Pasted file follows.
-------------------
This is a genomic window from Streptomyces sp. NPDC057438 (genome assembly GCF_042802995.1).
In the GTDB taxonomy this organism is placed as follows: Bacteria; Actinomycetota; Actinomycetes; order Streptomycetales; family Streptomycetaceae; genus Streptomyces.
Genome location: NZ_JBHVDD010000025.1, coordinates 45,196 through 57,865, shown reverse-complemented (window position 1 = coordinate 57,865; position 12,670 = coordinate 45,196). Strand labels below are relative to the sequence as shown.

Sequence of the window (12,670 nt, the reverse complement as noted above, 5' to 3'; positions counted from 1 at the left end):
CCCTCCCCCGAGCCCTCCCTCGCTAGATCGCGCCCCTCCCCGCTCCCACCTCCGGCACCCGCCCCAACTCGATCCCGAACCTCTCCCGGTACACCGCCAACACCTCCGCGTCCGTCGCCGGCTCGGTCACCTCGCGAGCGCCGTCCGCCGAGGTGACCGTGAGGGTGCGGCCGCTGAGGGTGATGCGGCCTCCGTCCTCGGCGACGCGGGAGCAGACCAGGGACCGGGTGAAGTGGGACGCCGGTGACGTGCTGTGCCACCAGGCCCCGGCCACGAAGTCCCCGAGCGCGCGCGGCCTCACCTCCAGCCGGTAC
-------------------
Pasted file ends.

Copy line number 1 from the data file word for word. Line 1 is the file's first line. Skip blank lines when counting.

This is a genomic window from Streptomyces sp. NPDC057438 (genome assembly GCF_042802995.1).